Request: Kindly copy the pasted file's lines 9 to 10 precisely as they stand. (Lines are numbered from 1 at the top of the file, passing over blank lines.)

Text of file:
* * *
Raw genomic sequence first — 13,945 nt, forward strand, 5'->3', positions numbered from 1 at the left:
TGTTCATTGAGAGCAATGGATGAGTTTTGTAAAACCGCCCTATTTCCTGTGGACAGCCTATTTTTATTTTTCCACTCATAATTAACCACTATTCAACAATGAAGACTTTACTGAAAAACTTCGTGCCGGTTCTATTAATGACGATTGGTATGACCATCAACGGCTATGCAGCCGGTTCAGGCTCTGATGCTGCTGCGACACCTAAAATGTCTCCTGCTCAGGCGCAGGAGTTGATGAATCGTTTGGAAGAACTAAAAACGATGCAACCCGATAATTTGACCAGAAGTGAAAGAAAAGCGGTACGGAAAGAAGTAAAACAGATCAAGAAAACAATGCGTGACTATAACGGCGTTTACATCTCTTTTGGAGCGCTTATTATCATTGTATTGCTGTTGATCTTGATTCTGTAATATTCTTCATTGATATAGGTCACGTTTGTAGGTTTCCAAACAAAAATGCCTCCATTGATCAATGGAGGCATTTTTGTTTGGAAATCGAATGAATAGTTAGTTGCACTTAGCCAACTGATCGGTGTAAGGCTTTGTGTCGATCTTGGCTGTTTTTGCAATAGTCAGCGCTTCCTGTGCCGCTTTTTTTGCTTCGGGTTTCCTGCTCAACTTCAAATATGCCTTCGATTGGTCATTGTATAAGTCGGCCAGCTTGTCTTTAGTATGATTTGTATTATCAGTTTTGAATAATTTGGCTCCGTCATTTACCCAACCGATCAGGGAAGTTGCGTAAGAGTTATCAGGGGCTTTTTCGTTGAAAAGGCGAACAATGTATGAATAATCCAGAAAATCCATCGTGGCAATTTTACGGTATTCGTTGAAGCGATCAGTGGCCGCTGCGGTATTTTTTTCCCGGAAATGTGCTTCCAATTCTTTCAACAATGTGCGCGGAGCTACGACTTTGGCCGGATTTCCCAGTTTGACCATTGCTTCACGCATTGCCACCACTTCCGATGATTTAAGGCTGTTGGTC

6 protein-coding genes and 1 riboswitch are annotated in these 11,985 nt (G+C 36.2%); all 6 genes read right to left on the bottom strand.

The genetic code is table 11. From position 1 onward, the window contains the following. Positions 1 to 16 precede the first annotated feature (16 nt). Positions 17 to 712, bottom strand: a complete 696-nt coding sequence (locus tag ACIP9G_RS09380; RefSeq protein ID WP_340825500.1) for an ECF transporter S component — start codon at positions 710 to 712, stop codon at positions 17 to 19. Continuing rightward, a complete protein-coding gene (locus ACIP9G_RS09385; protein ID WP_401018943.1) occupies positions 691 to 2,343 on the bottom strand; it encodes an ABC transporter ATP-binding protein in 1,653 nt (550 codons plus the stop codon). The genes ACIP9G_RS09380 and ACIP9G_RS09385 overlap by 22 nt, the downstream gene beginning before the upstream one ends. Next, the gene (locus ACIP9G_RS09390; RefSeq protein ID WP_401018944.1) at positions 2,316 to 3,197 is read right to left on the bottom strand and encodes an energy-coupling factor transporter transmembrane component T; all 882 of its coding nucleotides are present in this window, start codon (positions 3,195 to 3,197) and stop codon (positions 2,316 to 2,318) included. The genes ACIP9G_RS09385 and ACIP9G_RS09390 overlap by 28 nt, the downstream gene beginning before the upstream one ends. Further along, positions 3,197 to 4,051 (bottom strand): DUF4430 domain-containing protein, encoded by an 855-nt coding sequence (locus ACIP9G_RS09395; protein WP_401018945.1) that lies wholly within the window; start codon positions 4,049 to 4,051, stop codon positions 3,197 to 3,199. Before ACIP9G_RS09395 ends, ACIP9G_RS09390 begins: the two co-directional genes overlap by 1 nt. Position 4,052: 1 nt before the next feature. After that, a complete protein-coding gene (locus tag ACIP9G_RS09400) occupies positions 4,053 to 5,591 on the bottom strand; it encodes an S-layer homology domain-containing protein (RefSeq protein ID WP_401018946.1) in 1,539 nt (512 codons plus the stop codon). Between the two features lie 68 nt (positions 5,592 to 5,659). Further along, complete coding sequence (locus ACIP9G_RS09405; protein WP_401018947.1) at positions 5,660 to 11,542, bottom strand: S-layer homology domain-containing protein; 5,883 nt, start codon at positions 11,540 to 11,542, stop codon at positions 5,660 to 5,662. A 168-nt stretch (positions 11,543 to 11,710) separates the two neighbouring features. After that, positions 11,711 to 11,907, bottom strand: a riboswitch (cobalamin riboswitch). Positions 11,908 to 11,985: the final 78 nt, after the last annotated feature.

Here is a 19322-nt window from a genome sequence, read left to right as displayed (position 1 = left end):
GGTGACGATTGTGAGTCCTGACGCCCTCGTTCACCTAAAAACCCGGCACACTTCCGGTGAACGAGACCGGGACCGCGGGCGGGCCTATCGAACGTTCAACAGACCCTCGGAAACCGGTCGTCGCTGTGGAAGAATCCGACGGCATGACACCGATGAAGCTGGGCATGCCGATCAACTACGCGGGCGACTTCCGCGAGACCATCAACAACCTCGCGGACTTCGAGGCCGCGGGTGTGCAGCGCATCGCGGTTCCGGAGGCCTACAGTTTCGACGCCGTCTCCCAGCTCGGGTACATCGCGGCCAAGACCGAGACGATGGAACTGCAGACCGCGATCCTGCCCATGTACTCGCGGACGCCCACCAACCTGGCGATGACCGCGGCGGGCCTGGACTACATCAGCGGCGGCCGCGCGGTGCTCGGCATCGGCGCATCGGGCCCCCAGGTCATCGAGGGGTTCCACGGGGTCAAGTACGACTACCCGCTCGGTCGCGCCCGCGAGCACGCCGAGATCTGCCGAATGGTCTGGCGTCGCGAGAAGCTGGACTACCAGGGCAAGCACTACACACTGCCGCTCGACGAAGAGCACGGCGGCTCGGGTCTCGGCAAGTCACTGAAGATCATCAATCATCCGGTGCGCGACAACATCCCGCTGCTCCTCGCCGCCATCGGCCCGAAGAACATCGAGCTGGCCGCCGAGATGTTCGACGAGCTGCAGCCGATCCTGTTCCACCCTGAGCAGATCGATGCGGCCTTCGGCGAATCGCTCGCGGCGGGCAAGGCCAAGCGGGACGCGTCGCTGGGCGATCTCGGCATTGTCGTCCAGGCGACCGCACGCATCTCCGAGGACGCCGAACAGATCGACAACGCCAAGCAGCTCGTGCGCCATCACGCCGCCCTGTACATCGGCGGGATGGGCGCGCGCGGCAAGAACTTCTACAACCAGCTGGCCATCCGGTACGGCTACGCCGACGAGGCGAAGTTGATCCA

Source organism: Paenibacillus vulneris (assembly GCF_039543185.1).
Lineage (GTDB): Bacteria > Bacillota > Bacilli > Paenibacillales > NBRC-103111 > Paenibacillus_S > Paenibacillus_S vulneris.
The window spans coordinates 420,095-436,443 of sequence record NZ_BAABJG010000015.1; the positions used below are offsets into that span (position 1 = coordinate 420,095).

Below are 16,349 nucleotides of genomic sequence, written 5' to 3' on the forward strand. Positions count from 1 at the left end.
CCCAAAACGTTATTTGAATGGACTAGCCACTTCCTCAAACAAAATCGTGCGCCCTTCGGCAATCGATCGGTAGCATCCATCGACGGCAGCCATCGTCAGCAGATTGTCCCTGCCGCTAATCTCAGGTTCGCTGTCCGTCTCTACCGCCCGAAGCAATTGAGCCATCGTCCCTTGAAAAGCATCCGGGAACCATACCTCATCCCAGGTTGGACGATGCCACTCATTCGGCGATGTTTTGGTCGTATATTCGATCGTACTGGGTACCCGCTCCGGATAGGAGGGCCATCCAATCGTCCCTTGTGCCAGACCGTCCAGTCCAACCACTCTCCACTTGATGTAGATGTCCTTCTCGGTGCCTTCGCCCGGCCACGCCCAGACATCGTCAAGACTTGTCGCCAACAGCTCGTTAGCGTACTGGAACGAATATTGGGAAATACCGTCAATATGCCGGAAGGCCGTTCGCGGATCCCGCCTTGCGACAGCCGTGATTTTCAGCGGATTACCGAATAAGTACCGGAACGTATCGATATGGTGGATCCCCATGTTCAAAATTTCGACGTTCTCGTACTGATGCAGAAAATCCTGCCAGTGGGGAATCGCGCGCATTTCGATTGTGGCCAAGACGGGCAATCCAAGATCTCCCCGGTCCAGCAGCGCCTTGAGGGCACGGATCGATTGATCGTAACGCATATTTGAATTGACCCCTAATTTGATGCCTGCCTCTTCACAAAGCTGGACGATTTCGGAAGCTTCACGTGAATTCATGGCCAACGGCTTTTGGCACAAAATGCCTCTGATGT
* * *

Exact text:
The window spans coordinates 420,095-436,443 of sequence record NZ_BAABJG010000015.1; the positions used below are offsets into that span (position 1 = coordinate 420,095).

Below are 16,349 nucleotides of genomic sequence, written 5' to 3' on the forward strand. Positions count from 1 at the left end.